Easy Cleaning Hacks For The 5 Dirtiest Kids’ Items In Your House
Within minutes of becoming a mom, I realized what dirty truly meant when my son’s blowout diaper leaked all over my arms and clothes. And as he gets older, the messes are evolving. From fishing toys out of the toilet, pulling blanket corners out of his mouth, and picking up the Lego landmine on the kitchen floor, cleaning after my son has become a daily chore.
A study by ASecureLife.com revealed a surprising analysis of everyday objects touched by kids aged newborn to four years old. The study found that strollers, pacifiers, and plush toys are the dirtiest kids’ items in a home, each hiding more germs than the average bathroom floor.
Yes, the germs that cause pink eye, whooping cough and pneumonia are present on the items your child uses every day.
To avoid letting those pathogenic germs get in contact with your kid, here’s a guide to cleaning children’s toys.
Before you begin decontaminating your kid’s stuff, note that there’s a key difference between cleaning, sanitizing, and disinfecting.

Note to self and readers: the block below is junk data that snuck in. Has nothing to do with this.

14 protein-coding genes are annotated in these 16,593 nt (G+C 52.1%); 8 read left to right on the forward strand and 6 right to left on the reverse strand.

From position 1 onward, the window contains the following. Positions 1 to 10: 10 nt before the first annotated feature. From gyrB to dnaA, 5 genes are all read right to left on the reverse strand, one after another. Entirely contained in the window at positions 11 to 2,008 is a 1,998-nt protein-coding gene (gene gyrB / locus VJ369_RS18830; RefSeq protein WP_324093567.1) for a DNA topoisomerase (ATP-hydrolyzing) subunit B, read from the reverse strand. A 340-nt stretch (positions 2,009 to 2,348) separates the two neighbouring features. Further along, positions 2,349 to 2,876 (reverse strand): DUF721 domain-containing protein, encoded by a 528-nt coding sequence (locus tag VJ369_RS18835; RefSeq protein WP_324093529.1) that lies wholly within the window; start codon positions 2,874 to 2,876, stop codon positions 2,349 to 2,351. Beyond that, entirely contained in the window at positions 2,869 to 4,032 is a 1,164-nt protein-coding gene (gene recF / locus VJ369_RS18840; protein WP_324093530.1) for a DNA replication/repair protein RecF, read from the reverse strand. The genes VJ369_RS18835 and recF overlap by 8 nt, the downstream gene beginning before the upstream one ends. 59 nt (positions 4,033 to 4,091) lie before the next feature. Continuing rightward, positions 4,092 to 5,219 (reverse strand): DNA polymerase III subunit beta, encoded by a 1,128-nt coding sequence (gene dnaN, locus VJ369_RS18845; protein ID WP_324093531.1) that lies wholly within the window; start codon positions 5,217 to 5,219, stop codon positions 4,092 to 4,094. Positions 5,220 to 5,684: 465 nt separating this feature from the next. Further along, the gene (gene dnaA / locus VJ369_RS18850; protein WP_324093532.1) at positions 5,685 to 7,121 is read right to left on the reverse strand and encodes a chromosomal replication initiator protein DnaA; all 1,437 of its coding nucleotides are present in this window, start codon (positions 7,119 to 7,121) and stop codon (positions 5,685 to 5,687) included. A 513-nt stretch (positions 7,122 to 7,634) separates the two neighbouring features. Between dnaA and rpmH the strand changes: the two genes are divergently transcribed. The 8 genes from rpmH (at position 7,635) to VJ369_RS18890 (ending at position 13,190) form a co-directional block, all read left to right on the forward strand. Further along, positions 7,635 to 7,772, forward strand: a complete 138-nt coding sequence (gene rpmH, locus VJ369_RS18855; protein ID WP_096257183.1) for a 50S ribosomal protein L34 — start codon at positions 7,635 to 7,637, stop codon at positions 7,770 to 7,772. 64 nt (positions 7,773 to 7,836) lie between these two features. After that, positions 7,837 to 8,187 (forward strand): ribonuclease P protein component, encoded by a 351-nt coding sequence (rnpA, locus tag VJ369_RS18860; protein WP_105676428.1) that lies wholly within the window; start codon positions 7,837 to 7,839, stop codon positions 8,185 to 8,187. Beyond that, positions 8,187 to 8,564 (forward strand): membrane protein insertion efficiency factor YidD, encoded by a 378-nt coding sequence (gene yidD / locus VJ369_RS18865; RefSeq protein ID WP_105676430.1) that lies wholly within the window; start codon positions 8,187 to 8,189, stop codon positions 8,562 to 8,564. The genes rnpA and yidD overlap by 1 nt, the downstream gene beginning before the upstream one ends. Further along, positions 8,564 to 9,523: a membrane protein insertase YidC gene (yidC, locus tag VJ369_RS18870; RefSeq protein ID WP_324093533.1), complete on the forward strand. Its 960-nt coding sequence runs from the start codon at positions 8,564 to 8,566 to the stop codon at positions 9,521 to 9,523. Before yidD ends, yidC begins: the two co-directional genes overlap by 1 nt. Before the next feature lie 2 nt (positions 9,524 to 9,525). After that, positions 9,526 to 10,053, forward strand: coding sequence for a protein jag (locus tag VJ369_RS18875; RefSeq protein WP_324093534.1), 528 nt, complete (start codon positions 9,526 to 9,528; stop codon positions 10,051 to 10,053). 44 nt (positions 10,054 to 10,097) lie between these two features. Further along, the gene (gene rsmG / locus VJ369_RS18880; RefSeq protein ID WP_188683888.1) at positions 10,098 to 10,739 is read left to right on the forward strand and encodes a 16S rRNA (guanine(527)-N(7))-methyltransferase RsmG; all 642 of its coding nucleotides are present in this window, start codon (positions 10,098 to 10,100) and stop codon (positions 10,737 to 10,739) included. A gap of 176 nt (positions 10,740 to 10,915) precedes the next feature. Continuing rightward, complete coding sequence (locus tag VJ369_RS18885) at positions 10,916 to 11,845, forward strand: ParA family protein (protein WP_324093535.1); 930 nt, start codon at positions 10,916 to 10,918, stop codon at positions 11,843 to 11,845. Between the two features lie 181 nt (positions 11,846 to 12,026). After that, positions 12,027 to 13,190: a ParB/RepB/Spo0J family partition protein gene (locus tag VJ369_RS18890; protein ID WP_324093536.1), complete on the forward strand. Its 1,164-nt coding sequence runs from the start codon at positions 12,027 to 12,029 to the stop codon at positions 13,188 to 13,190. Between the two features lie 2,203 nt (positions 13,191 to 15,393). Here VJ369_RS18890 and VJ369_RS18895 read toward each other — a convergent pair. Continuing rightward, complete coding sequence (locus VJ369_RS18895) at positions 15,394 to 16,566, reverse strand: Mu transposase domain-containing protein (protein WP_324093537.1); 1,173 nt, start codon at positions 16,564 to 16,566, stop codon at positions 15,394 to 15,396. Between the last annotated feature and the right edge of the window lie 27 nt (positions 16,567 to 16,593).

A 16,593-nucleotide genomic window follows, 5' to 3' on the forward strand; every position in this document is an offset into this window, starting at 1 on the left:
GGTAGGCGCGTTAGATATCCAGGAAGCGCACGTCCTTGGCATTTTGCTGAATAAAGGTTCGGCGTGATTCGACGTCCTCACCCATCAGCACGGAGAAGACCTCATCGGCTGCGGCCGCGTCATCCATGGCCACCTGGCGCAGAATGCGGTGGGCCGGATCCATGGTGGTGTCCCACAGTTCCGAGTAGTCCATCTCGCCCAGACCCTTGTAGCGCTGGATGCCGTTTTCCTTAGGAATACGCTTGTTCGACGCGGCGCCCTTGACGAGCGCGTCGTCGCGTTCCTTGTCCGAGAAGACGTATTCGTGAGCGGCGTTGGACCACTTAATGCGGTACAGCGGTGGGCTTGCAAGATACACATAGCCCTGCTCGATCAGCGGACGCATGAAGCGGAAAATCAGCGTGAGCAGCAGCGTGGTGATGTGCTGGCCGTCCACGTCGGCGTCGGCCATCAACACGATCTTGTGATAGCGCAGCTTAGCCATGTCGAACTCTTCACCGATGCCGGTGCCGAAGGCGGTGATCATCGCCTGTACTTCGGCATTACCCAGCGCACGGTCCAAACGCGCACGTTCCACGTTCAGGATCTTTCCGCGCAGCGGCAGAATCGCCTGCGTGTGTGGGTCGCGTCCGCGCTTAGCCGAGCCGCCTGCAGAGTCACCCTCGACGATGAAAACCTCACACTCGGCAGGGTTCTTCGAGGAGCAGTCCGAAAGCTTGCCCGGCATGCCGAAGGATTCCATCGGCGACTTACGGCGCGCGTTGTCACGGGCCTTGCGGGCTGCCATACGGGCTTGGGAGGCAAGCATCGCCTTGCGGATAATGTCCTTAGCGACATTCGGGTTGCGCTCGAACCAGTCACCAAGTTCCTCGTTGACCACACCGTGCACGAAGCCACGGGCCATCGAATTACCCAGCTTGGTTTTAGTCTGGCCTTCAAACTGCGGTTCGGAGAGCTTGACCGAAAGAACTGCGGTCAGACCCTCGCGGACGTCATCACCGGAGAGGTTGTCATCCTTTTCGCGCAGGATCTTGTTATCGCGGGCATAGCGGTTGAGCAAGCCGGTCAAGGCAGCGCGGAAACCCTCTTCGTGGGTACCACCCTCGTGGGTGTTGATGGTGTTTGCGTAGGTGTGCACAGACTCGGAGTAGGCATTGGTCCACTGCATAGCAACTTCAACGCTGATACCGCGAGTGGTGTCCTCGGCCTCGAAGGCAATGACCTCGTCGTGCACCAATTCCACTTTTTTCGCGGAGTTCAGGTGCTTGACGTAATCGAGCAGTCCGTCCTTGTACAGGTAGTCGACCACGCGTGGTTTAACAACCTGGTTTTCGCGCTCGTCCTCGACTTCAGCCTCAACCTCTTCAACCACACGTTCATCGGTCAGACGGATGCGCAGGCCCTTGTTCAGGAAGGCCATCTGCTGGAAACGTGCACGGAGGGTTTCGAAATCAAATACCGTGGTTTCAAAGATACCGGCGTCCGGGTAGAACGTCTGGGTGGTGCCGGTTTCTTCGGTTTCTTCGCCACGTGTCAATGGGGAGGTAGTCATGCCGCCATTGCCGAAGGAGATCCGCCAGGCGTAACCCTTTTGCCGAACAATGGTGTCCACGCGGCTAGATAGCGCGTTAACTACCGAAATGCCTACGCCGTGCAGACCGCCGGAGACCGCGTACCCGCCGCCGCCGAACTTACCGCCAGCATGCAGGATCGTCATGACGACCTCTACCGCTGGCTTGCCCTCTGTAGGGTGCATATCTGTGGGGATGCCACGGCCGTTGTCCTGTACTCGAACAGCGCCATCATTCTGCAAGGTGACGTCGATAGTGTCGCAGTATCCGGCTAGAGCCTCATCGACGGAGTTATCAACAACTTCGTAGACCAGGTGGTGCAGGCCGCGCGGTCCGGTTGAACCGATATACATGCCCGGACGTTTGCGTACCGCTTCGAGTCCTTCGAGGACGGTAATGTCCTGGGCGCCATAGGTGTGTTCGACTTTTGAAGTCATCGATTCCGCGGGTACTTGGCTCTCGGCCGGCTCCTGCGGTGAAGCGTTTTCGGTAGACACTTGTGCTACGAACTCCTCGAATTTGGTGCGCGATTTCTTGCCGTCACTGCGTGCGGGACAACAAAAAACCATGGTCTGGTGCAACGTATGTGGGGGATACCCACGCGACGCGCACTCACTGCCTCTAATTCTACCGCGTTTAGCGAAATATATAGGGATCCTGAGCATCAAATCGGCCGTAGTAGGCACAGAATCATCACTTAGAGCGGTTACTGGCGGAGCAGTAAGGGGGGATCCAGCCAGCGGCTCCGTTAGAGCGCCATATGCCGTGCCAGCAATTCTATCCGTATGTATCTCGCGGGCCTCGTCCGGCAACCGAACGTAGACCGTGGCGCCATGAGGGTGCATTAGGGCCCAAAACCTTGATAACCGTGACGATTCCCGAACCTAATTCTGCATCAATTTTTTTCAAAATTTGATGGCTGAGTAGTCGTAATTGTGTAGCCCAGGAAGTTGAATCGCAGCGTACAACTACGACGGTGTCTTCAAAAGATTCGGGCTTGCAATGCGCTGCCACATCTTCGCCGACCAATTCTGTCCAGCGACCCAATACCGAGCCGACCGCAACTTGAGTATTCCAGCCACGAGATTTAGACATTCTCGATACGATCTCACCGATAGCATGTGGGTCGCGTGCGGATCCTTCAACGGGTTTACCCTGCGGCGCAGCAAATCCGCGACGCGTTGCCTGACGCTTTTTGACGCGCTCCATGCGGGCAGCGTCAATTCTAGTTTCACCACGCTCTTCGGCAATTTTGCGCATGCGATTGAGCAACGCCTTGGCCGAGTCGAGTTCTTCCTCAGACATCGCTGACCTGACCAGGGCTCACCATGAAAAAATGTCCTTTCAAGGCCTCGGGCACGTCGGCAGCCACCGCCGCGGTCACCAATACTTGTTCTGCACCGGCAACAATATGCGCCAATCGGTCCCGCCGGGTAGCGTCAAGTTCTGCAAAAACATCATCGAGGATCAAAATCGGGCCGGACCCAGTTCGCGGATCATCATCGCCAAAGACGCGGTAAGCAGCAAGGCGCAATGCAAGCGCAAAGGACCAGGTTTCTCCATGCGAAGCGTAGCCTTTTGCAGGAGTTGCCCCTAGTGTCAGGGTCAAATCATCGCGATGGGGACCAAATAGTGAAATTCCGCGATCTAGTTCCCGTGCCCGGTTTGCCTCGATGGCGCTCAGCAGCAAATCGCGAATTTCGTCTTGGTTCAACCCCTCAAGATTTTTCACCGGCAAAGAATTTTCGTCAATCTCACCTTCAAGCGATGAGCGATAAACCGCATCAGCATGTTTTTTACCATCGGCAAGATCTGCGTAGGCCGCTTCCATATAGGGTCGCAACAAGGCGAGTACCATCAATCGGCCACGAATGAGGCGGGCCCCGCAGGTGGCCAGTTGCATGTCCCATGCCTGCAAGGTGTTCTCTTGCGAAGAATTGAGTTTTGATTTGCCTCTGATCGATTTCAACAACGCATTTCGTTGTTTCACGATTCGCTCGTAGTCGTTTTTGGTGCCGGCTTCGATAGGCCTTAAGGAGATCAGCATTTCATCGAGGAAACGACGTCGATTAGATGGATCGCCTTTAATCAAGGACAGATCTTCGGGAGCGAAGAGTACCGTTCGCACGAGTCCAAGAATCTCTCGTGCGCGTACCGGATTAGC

Cleaning involves wiping something clean of the visible mess—like food, dust or dirt—using soap and water.
Sanitizing happens after cleaning and involves using a chemical solution to kill the most dangerous germs. It’s generally used for surfaces that come in contact with food.
Disinfecting uses a chemical solution that is stronger and kills most germs. It’s best for nonporous surfaces.
Surfaces and toys frequently used by small hands should be cleaned often, but cleaning can expose children to harsh disinfectants. Chemical household disinfectants, like bleach, are hazardous to human health and the environment.
Instead of using those chemicals, try to look for alternatives. There are eco-friendly bleach alternatives approved by the Environmental Protection Agency that include less harmful, biodegradable ingredients. Essential oils, hydrogen peroxide, and vinegar are common ingredients because they contain antimicrobial solutions that can be effective disinfectants and sanitizers if labeled as such.